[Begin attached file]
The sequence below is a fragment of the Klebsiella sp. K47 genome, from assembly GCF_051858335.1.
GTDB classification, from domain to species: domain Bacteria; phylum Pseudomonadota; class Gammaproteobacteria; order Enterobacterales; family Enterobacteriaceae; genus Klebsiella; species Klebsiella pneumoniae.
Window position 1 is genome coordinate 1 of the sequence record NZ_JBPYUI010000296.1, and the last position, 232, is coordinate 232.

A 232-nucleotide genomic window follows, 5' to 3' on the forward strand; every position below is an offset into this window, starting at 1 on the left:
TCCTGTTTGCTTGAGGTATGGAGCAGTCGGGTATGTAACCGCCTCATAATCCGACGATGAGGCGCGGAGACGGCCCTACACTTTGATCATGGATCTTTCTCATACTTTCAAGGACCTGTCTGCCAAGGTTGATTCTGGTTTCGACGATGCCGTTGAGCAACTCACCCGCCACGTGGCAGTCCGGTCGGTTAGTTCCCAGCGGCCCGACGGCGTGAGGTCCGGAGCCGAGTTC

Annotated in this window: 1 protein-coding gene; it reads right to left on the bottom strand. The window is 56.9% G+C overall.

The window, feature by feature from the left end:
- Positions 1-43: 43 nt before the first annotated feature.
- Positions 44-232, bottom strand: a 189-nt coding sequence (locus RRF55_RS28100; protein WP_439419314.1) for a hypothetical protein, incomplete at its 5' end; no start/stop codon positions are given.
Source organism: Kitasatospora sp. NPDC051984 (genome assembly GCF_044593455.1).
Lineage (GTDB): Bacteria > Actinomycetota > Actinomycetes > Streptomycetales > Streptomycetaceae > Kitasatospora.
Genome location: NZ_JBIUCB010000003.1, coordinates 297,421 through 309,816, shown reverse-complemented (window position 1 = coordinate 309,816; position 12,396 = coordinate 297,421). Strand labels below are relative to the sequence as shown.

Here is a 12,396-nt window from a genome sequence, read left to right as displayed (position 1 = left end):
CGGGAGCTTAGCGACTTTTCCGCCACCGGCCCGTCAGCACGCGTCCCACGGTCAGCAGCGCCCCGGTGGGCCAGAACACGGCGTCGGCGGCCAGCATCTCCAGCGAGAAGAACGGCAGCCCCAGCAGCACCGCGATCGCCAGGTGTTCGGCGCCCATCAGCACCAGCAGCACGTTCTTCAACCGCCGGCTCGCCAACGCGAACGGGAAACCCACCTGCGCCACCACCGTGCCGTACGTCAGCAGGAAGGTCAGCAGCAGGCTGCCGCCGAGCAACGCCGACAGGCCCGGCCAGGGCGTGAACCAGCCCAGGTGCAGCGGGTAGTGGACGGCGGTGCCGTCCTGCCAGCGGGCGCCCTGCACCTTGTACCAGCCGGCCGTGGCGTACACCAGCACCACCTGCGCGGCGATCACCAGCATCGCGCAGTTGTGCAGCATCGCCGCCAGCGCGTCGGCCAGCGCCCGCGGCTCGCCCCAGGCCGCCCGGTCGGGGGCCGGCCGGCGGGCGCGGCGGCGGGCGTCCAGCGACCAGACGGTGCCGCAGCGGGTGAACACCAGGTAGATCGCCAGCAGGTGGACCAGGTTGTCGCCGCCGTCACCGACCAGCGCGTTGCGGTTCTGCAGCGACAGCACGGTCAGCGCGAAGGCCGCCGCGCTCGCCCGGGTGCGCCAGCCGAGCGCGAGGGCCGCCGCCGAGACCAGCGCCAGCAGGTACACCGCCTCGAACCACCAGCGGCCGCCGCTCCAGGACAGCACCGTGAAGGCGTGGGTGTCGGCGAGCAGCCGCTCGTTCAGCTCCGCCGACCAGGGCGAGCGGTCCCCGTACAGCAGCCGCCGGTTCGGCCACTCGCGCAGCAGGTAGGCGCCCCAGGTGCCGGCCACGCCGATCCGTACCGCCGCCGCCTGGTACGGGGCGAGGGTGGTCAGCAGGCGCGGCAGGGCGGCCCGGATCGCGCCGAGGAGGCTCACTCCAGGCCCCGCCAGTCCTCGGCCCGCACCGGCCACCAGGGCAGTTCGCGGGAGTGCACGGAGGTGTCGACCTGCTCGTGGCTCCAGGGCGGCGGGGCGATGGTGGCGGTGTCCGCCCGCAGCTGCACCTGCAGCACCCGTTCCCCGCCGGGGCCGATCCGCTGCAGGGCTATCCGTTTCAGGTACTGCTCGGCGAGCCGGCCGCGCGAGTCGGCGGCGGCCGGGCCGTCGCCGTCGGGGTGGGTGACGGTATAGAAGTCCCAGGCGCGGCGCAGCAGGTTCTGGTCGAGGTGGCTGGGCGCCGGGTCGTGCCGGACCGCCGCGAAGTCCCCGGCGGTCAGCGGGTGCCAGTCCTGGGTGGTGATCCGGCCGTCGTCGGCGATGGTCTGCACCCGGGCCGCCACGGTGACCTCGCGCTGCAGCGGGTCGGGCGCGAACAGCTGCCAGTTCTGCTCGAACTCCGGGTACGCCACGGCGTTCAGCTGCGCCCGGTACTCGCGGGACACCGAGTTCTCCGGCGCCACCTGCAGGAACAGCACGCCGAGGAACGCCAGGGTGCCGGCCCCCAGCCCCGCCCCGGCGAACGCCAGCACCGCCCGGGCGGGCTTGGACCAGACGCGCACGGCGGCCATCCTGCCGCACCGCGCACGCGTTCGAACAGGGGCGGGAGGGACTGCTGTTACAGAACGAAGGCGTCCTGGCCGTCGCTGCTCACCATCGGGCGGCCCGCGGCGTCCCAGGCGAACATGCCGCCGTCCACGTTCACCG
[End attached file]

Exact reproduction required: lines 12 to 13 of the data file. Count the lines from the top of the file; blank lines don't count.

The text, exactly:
Genome location: NZ_JBIUCB010000003.1, coordinates 297,421 through 309,816, shown reverse-complemented (window position 1 = coordinate 309,816; position 12,396 = coordinate 297,421). Strand labels below are relative to the sequence as shown.

Here is a 12,396-nt window from a genome sequence, read left to right as displayed (position 1 = left end):